Frenchman says that the “stars are aligned” for his bid to interrupt the world report for the variety of bungees jumps inside 24 hours.
Francois-Marie Dibon, 44, was afraid of heights as a teen and struggled to dive from the aspect of the swimming pool.
But now he has travelled to Scotland to try to interrupt the report at present held by New Zealander Mike Heard, 35, after he accomplished 430 jumps in someday from Auckland Harbour Bridge in 2017.
Mr Dibon is to make his try on the Garry Bridge close to Killiecrankie in Perthshire, operated by Highland Fling Bungee.
To break the prevailing report, Mr Dibon might want to full a bungee leap roughly each 200 seconds (3 minutes 20 secs).
A Guinness Book of Records adjudicator from London shall be readily available, whereas he shall be assisted by a crew of leap masters, who will function around the clock in four-hour shifts.
Speaking forward of his try, he mentioned: “We have been thinking about this for the last five and a half years, with ups and downs and some road-blocks on the way.
Without me there is no record, without the team I will do only one jump
“It takes a lot of trained staff to do something like this. Then the pandemic happened and the travel restrictions made it difficult for me to travel from Sweden to Scotland.
“Now the karma is good. The stars are aligned.”
While he mentioned he was the “jumper of the team” he confused that the report try, scheduled to go from Tuesday morning by means of to Wednesday morning, was a collective effort.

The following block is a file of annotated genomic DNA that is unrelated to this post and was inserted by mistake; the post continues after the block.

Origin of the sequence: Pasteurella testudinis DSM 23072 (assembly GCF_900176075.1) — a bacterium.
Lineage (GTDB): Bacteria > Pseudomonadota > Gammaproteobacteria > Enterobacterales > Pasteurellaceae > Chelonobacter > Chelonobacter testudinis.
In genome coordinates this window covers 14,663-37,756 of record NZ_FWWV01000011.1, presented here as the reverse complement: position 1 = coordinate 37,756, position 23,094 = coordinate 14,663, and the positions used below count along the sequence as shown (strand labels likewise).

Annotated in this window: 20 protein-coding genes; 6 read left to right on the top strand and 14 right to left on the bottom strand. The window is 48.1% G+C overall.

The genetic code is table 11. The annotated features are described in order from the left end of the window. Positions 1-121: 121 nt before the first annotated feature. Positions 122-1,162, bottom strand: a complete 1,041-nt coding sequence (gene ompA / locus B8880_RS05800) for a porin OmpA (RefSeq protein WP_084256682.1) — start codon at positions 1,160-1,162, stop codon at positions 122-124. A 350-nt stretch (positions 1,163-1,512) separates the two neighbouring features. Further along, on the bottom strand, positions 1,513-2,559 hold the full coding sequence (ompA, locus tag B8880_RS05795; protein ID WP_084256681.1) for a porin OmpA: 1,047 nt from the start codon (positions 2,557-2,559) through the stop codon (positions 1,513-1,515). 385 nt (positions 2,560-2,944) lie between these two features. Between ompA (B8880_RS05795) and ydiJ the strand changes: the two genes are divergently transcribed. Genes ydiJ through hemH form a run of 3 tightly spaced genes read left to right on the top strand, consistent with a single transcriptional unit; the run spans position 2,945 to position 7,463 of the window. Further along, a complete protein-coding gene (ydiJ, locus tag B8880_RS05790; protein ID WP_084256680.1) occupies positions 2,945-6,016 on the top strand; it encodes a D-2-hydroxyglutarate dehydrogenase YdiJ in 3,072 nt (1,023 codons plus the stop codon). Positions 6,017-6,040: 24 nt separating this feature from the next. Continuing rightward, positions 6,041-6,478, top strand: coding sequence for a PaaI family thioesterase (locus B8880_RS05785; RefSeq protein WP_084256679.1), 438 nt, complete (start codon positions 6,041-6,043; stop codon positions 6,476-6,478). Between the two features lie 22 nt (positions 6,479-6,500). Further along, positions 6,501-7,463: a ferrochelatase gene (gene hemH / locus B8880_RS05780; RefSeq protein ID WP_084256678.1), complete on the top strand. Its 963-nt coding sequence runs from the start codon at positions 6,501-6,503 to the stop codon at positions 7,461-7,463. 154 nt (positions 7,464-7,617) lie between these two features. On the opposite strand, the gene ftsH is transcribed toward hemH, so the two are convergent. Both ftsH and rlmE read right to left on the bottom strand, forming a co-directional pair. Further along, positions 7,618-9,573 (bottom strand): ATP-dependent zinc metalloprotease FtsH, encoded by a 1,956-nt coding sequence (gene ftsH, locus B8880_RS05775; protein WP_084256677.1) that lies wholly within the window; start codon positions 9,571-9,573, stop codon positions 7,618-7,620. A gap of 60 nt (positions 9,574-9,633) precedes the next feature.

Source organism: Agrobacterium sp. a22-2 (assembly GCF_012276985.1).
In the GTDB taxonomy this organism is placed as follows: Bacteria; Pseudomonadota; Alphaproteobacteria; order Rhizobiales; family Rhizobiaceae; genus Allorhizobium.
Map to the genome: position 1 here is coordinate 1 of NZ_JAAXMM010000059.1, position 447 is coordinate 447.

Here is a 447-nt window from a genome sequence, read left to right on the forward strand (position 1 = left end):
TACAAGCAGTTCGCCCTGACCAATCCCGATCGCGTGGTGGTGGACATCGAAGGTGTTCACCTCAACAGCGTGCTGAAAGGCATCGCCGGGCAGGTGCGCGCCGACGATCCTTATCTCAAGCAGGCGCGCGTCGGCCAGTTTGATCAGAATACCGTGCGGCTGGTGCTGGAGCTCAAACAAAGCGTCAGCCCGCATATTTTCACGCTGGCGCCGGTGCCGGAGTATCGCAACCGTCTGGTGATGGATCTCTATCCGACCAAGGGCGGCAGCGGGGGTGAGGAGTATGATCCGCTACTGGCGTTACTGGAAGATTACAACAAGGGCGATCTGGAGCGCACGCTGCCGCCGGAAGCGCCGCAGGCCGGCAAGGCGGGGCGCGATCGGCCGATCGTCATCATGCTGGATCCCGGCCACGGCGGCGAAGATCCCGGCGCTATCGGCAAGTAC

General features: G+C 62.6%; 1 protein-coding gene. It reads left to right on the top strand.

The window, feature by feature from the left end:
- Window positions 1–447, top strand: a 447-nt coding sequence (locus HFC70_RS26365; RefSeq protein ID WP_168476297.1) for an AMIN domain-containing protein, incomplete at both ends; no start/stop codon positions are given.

“Without me there is no record, without the team I will do only one jump,” he mentioned.
Mr Dibon added: “In 24 hours you only have 1440 minutes, it might seem a lot but when you are under time pressure, every second we lose, if you multiply that by hundreds, you are losing time.
“Everyone’s role is so important.”
As just lately as March, he was struggling the equal of sea-sickness, because of the fixed movement of going up and down on the elasticated bungee twine.
But after finishing 25 hours per week within the gymnasium, specializing in cardio and core muscle stints, and studying respiration strategies, he feels prepared for the problem.
He mentioned: “Like most people, I don’t like pain and I don’t like fear but I like the idea of facing your fears and trying to overcome them.
“For one whole week after my first jump my body ached because I was so stressed but I realised, then, that this was good for me.”
The Highland Fling Bungee crew, in the meantime, have made technical changes to their winched retrieval system to accommodate his world report bid.
Laurie Thomas, leap grasp and operations supervisor, mentioned: “When Francois first jumped with us, he fell in love with the place.
“It is great to be part of this, with him, and the team will have this on their CVs forever. Hopefully we are celebrating success.”